Anime is one of the most popular entertainment mediums in the world. It has become more diverse and inclusive throughout the years, telling the stories of characters from different backgrounds, cultures, and romantic interests. Here are five diverse and inclusive anime to check out.
1. 'Samurai Champloo'
Samurai Champloo tells the story of Fuu, Jin, and Mugen on an adventure to find the “samurai who smells of flowers.” The series is purposely diverse, using different Japanese ethnic backgrounds for its characters and introducing foreigners throughout its 26-episode run.
The series is heavily influenced by hip-hop, as creator Shinichirō Watanabe is a huge fan of the American-made art form. Hip-hop is used to define its diverse cast, blending the powerful self-identity aspects of hip-hop with Samurai culture.
2. 'Michiko & Hatchin'
Michiko and Hatchin is set in a fictional South American country and is deeply influenced by Brazillian culture and the diversity of the region. The anime follows Michiko, who escapes from prison and saves her former lover’s daughter, Hatchin. The pair go on a journey where they escape authorities and develop a bond while dealing with their connection to Hatchin’s father.
The anime features some of the best Black representation in all of anime while also truly being immersed in Latin culture. Depiction of Black characters in Anime hasn’t always been great, but Michiko and Hatchin is a shining example of the correct way to do so.
3. 'The Witch From Mercury'
Mobile Suit Gundam: The Witch From Mercury is the newest anime on this list and one of the 2023 anime you need to catch up on. It has all the aspects you would expect from a Gundam Sereis: political intrigue, commentary on war, giant mecha and much more. The Witch From Mercury is unique in the long-running series, and it’s the first Gundum series to feature a female and LGBTQ main protagonist.
Suletta Mercury is a gifted Mobile Suit pilot at the Asticassia School of Technology, where she comes across another girl, Miorine Rembran, escaping the institute. They must navigate the academy and the wider issues of the world, with the series having interesting ideas about identity and revolution.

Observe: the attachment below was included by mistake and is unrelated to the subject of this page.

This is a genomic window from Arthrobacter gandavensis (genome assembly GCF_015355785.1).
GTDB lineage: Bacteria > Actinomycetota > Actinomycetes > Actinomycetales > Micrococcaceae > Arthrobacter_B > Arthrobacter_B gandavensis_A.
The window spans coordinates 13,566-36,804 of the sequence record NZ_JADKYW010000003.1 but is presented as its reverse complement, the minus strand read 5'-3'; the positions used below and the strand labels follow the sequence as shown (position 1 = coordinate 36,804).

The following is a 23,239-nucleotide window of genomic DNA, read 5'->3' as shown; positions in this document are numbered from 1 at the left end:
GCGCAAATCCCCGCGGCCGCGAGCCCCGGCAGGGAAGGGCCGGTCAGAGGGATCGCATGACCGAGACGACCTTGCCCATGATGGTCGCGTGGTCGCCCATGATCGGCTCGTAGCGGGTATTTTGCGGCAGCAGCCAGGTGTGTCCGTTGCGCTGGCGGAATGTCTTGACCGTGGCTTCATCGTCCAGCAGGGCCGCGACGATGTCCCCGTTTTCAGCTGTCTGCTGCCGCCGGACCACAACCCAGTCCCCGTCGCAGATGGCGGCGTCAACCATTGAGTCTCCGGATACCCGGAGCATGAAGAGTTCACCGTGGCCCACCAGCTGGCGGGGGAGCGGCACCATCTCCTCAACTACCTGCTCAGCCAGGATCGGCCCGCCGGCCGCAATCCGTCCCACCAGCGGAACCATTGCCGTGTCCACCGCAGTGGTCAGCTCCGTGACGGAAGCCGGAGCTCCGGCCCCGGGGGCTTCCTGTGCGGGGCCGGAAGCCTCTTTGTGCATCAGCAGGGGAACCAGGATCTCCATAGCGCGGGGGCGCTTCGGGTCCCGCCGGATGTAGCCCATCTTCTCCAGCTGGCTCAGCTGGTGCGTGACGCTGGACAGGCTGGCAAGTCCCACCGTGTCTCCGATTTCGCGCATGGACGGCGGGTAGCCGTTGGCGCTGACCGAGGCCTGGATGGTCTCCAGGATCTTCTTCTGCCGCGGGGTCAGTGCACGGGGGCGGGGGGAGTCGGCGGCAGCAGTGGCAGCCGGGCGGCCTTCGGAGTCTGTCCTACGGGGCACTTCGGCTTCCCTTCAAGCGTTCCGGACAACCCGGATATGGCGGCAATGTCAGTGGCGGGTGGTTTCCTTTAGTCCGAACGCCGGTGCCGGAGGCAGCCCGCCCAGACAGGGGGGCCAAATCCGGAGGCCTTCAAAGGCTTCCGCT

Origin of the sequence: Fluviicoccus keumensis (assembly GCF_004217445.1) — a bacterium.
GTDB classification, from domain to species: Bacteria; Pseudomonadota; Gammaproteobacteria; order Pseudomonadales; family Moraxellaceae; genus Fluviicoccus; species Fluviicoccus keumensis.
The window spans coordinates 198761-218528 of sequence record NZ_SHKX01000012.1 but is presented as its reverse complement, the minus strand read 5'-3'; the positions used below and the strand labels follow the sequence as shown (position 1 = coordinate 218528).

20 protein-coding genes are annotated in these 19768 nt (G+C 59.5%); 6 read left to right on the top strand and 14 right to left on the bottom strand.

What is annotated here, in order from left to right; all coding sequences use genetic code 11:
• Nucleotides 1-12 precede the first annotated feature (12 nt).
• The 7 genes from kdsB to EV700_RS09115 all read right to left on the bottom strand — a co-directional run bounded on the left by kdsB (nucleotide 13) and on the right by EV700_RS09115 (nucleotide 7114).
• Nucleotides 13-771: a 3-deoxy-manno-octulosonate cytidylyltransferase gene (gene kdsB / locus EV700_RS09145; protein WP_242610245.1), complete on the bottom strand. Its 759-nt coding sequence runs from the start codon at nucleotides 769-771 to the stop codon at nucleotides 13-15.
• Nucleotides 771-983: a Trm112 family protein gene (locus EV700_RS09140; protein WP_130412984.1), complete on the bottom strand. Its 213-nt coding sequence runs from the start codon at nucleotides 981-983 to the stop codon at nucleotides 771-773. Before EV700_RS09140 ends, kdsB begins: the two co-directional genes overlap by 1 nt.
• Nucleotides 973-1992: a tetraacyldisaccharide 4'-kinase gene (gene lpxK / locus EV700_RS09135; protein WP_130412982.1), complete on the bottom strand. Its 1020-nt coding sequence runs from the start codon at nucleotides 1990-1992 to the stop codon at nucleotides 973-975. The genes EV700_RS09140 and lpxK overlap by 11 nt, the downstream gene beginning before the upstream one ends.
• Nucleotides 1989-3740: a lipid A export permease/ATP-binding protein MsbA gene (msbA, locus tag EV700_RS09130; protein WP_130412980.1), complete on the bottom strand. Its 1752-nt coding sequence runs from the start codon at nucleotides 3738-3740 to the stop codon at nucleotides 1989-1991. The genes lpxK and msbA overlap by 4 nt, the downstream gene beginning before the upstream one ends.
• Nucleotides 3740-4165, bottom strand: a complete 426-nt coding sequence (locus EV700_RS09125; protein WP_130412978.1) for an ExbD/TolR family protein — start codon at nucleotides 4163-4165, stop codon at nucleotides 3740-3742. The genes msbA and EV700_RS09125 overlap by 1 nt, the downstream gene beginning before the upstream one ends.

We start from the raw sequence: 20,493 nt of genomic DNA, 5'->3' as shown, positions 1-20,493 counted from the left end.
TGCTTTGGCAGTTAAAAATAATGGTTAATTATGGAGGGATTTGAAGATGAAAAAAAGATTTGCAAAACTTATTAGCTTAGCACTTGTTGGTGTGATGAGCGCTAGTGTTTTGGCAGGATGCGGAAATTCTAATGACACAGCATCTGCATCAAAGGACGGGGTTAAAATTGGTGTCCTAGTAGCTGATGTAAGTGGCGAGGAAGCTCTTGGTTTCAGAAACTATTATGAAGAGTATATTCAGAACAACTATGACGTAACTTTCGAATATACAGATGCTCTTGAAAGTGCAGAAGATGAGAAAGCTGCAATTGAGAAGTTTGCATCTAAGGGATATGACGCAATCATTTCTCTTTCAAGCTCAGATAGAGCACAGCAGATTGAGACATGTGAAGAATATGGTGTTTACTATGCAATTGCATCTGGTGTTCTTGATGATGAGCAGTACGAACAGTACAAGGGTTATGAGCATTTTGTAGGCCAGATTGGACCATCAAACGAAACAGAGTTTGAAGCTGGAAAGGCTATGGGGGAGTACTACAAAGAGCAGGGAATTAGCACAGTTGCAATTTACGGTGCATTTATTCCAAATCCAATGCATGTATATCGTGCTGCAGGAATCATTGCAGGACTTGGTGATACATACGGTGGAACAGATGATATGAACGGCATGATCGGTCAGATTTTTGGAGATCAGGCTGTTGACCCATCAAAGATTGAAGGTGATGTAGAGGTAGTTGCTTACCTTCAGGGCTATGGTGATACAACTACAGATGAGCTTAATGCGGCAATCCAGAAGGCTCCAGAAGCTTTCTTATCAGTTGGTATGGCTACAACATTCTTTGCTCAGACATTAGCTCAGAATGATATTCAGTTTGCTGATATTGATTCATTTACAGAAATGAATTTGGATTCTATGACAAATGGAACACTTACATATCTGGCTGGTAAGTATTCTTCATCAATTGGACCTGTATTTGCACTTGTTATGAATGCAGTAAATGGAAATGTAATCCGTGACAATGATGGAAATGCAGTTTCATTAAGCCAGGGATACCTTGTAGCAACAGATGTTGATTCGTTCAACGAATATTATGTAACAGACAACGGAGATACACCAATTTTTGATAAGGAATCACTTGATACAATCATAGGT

4. 'Revolutionary Girl Utena'
From the newest on the list to the oldest series, Revolutionary Girl Utena is an influential anime that is still recognized as one of the most progressive and inclusive anime of its time. It is a deconstruction and subversion of the magical girl trope popularized by series like Sailor Moon. It’s a coming-of-age story that tackles themes of gender identity and sexuality.
The story of Revolutionary Girl Utena centers on Utena Tenjou, a young girl enticed to compete in a sword-dueling competition in an attempt to win the hand of Anthy Himemiya, the enigmatic “rose bride” who has the “power to revolutionize the world.” Utena fights against the systematic oppression of the rose brides, taking on the persona of a prince to free them from their fate. It’s a series with a lot to say and a ton of depth that has influenced a lot of creators since its release in the late ’90s.
5. 'Josee, the Tiger and the Fish'
Josee, the Tiger and the Fish is a 2020 anime film based on the short story of the same name. The series follows Tsuneo, a university student, and Josee, a young girl who cannot walk and uses a wheelchair. The two meet when Josee’s grandmother takes her on a walk. The film explores the bond the two develop, and they share their dreams with one another, exploring what it means to be differently abled.
The film shows those who are differently abled in a positive light. The relationship between Tsuneo and Josee is heartwarming and showcases the main theme of the film, which is that happiness is there for everyone regardless of what you can and can’t do. Josee, the Tiger and the Fish is a romantic comedy with a genuine heart, and it’s a seamlessly inclusive entry into the genre.